Critical Inquiry Critical Inquiry

Frances Ferguson reviews Professing Criticism

John Guillory. Professing Criticism: Essays on the Organization of Literary Study. Chicago: University of Chicago Press, 2022. 424 pp.

27 July 2023

Review by Frances Ferguson

What Should We Do?

John Guillory’s Professing Criticism appears in a moment filled with accounts of declining interest in literary study, most notably a recent New Yorker article that described catastrophically reduced enrollments in literature courses at Harvard and elsewhere.[1] This sense of crisis overshadows questions about routine professional practice—what readings to put on a syllabus, how many papers to assign, how to evaluate a candidate for tenure, or how to prepare to be evaluated—are overshadowed. The question for the profession that overrides all others is What will become of us?

The best practices that organizations like the Modern Language Association have long worked to identify and disseminate seem almost beside the point. Faculty only need so much advice on the proper way to conduct an interview when deans are authorizing only a small number of hires. Yet in the face of this felt sense of crisis, John Guillory has written a thoughtful and wide-ranging book in which he refuses to let the aura of crisis prompt him to blame literary colleagues who abandoned some supposedly perfect approach to chase critical fashions, or on students allegedly concerned only to prepare for lucrative professions.  He acknowledges what he at least once refers to as a parade of distinctive critical approaches—New Criticism, structuralism, deconstruction, new historicism, gender criticism, Marxist criticism, sociological criticism—without ferreting out the limitations of those positions. Rather, he lodges a more general criticism of an impulse in the profession to imagine that we literary critics are and should be the unacknowledged legislators of the world. He never writes as if all was lost the moment that people became aware that membership in the literary canon was changing, or that deconstruction became temporarily more influential than a celebration of the Western canon, or that New Historicism centered on what Joel Fineman identified as anecdotalism in literary history. Instead, he objects to the kind of talk that Samuel Taylor Coleridge endorsed in his Lay Sermons (1816–1817) when he proposed something like life tenure for a literary clerisy that would see politics with particular clarity and would, in particular, understand both what others misunderstood and understand their misunderstanding.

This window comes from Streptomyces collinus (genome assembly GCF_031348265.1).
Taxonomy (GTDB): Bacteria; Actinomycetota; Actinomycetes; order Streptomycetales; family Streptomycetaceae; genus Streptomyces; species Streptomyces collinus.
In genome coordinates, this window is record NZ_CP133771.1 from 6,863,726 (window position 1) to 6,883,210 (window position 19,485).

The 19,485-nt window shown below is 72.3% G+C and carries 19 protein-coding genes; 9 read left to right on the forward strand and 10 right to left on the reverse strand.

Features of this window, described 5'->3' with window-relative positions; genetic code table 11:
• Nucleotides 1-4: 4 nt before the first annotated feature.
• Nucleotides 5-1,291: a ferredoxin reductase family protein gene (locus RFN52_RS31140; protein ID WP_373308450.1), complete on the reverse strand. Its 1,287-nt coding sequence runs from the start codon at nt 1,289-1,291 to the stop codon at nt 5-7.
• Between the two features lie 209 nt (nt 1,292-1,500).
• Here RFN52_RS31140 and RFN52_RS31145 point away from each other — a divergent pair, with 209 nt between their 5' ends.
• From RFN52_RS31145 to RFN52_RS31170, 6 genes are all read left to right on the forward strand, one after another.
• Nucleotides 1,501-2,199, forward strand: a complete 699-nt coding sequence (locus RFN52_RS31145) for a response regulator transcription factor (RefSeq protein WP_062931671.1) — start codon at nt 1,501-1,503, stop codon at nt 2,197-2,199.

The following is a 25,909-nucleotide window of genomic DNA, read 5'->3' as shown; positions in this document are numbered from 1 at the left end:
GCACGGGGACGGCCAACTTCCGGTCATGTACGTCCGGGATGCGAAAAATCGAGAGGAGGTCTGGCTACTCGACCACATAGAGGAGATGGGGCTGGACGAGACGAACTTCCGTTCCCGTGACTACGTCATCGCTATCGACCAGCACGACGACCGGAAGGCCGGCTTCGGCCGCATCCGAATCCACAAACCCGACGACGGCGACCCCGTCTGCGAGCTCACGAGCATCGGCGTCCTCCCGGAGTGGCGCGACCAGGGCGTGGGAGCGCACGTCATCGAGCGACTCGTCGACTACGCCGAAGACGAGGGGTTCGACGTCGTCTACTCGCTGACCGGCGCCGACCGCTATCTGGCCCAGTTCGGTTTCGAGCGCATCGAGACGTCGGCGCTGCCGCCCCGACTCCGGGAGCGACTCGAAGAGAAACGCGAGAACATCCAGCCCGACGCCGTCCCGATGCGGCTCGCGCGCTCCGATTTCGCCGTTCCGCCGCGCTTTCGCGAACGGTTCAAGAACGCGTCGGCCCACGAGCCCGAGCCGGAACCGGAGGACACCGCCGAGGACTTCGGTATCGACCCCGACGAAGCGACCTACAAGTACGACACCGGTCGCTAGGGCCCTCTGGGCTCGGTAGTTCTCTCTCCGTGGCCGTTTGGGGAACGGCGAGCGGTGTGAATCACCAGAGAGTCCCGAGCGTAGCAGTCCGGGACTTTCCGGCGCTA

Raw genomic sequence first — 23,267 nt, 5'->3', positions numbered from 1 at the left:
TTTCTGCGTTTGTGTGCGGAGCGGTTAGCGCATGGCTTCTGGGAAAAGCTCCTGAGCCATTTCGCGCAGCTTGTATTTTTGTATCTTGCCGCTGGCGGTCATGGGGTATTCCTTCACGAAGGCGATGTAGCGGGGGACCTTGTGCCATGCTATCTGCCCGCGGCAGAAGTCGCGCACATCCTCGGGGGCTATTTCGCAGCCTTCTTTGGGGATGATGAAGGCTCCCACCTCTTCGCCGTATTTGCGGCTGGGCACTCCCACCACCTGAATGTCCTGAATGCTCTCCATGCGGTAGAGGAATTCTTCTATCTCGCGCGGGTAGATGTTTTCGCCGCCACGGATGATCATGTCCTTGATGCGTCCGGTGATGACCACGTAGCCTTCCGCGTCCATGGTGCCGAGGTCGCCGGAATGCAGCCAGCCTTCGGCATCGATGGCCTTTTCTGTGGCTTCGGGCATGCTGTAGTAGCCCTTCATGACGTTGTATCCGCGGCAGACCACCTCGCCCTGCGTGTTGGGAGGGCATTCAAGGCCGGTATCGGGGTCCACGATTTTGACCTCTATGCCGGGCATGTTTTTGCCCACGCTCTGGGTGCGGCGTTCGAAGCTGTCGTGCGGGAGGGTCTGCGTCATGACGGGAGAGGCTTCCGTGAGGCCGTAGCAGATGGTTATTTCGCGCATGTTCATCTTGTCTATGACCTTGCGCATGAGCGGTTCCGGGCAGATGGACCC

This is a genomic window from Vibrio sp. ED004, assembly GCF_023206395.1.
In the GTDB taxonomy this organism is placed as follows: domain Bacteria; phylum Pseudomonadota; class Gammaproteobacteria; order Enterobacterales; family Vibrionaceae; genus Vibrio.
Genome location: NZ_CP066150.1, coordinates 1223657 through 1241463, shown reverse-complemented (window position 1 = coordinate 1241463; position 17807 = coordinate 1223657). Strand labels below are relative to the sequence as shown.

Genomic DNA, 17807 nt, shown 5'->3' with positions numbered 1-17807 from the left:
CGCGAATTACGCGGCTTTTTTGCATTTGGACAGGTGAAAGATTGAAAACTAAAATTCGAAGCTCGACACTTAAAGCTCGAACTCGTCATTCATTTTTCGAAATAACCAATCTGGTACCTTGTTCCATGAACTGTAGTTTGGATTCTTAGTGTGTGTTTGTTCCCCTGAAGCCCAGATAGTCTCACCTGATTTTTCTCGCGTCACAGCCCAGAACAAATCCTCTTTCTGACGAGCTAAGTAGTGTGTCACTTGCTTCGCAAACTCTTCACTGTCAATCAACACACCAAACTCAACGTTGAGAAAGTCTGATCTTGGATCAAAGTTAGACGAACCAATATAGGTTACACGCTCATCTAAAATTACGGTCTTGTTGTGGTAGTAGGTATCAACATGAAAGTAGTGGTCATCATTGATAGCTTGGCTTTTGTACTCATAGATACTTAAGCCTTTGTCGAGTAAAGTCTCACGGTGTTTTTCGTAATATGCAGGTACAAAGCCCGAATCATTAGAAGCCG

In Professing Criticism, Guillory uses work on the sociology of the professions to hold a mirror up for all of us who are professional literary critics. He deploys an epigraph from Raymond Williams that concludes: “And there is no profession which can fail to learn from someone making explicit just the training, the usage, the taking for granted that underlie all practice” (p. 44). He underscores the connection between professional formation and professional deformation that Friedrich Nietzsche outlined in The Gay Science (1882) and We Philologists (1874). The breadth of his call for professional self-examination is particularly interesting precisely because he treats the disputes over theoretical position and method as relatively unimportant skirmishes within the profession. In his earlier Cultural Capital (1993), Guillory had echoed some of Pierre Bourdieu’s thinking and had skewered particular critics and their acolytes for mistaking their sense of the ready availability of certain readings for precision. In Professing Criticism, his criticism is broader-gauged. The professional formation that affords us insights and allows us to exchange them with our semblables also deforms us, most strikingly when we think that we are pushing against its constraints and claiming that we more readily see the whole soul in activity and affirming higher values.